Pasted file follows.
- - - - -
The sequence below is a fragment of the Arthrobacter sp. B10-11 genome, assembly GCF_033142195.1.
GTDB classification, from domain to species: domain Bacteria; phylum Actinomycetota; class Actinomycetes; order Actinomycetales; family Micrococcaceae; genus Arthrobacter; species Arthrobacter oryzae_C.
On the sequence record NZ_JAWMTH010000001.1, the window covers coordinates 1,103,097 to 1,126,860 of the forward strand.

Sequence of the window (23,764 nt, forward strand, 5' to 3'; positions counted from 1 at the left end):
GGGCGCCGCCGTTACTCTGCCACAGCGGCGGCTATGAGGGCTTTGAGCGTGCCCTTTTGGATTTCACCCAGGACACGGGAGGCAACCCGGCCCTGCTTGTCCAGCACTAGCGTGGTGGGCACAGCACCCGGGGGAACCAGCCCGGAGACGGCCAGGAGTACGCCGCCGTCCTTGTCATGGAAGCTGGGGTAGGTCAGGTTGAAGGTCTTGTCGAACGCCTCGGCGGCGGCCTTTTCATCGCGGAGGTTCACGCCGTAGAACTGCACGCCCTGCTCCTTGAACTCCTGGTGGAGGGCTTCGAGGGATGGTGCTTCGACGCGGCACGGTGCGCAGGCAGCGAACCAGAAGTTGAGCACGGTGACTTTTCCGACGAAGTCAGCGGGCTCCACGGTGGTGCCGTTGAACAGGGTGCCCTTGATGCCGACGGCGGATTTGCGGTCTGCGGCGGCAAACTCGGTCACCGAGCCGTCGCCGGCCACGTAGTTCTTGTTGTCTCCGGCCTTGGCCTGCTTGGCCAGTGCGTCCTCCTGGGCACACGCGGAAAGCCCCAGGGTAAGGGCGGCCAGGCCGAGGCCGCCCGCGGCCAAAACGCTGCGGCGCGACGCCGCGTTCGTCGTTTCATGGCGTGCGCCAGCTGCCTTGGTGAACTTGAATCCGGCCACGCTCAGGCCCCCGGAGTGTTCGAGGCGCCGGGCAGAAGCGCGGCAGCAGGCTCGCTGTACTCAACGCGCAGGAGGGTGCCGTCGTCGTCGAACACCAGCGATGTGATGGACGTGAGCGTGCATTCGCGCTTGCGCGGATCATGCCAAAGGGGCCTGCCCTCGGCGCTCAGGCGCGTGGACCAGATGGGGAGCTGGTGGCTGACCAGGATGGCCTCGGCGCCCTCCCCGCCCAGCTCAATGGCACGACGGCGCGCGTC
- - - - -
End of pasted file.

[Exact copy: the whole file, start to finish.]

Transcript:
The sequence below is a fragment of the Arthrobacter sp. B10-11 genome, assembly GCF_033142195.1.
GTDB classification, from domain to species: domain Bacteria; phylum Actinomycetota; class Actinomycetes; order Actinomycetales; family Micrococcaceae; genus Arthrobacter; species Arthrobacter oryzae_C.
On the sequence record NZ_JAWMTH010000001.1, the window covers coordinates 1,103,097 to 1,126,860 of the forward strand.

Sequence of the window (23,764 nt, forward strand, 5' to 3'; positions counted from 1 at the left end):
GGGCGCCGCCGTTACTCTGCCACAGCGGCGGCTATGAGGGCTTTGAGCGTGCCCTTTTGGATTTCACCCAGGACACGGGAGGCAACCCGGCCCTGCTTGTCCAGCACTAGCGTGGTGGGCACAGCACCCGGGGGAACCAGCCCGGAGACGGCCAGGAGTACGCCGCCGTCCTTGTCATGGAAGCTGGGGTAGGTCAGGTTGAAGGTCTTGTCGAACGCCTCGGCGGCGGCCTTTTCATCGCGGAGGTTCACGCCGTAGAACTGCACGCCCTGCTCCTTGAACTCCTGGTGGAGGGCTTCGAGGGATGGTGCTTCGACGCGGCACGGTGCGCAGGCAGCGAACCAGAAGTTGAGCACGGTGACTTTTCCGACGAAGTCAGCGGGCTCCACGGTGGTGCCGTTGAACAGGGTGCCCTTGATGCCGACGGCGGATTTGCGGTCTGCGGCGGCAAACTCGGTCACCGAGCCGTCGCCGGCCACGTAGTTCTTGTTGTCTCCGGCCTTGGCCTGCTTGGCCAGTGCGTCCTCCTGGGCACACGCGGAAAGCCCCAGGGTAAGGGCGGCCAGGCCGAGGCCGCCCGCGGCCAAAACGCTGCGGCGCGACGCCGCGTTCGTCGTTTCATGGCGTGCGCCAGCTGCCTTGGTGAACTTGAATCCGGCCACGCTCAGGCCCCCGGAGTGTTCGAGGCGCCGGGCAGAAGCGCGGCAGCAGGCTCGCTGTACTCAACGCGCAGGAGGGTGCCGTCGTCGTCGAACACCAGCGATGTGATGGACGTGAGCGTGCATTCGCGCTTGCGCGGATCATGCCAAAGGGGCCTGCCCTCGGCGCTCAGGCGCGTGGACCAGATGGGGAGCTGGTGGCTGACCAGGATGGCCTCGGCGCCCTCCCCGCCCAGCTCAATGGCACGACGGCGCGCGTC